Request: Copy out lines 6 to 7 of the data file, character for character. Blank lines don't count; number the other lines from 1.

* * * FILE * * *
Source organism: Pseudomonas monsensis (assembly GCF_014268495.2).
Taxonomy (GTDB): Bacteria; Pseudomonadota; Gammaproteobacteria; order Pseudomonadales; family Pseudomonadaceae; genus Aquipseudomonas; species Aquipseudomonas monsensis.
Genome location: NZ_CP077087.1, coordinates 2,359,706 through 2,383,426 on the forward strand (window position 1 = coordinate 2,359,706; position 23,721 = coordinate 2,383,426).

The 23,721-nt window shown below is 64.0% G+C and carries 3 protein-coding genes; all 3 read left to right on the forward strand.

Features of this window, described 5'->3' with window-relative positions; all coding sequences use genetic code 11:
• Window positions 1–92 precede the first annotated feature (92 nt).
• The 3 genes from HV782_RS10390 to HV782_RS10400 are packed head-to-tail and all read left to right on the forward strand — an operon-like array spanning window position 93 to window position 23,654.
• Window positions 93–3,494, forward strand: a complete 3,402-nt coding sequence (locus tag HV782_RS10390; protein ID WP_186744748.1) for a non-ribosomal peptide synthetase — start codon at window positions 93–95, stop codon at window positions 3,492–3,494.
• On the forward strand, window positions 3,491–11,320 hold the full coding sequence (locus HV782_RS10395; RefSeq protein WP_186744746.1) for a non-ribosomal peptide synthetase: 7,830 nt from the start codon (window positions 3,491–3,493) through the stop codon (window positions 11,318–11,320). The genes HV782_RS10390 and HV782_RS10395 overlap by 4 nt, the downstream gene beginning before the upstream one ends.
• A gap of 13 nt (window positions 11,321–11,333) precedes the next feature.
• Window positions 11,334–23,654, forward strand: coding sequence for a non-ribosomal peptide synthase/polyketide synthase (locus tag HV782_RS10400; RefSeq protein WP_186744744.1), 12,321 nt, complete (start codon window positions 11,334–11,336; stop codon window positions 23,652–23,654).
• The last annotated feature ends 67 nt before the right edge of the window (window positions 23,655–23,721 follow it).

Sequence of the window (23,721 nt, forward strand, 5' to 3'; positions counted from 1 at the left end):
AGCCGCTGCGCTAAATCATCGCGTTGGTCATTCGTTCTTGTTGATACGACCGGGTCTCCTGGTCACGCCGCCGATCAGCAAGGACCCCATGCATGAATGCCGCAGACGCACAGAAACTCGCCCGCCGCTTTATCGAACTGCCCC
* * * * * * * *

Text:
• Window positions 1–92 precede the first annotated feature (92 nt).
• The 3 genes from HV782_RS10390 to HV782_RS10400 are packed head-to-tail and all read left to right on the forward strand — an operon-like array spanning window position 93 to window position 23,654.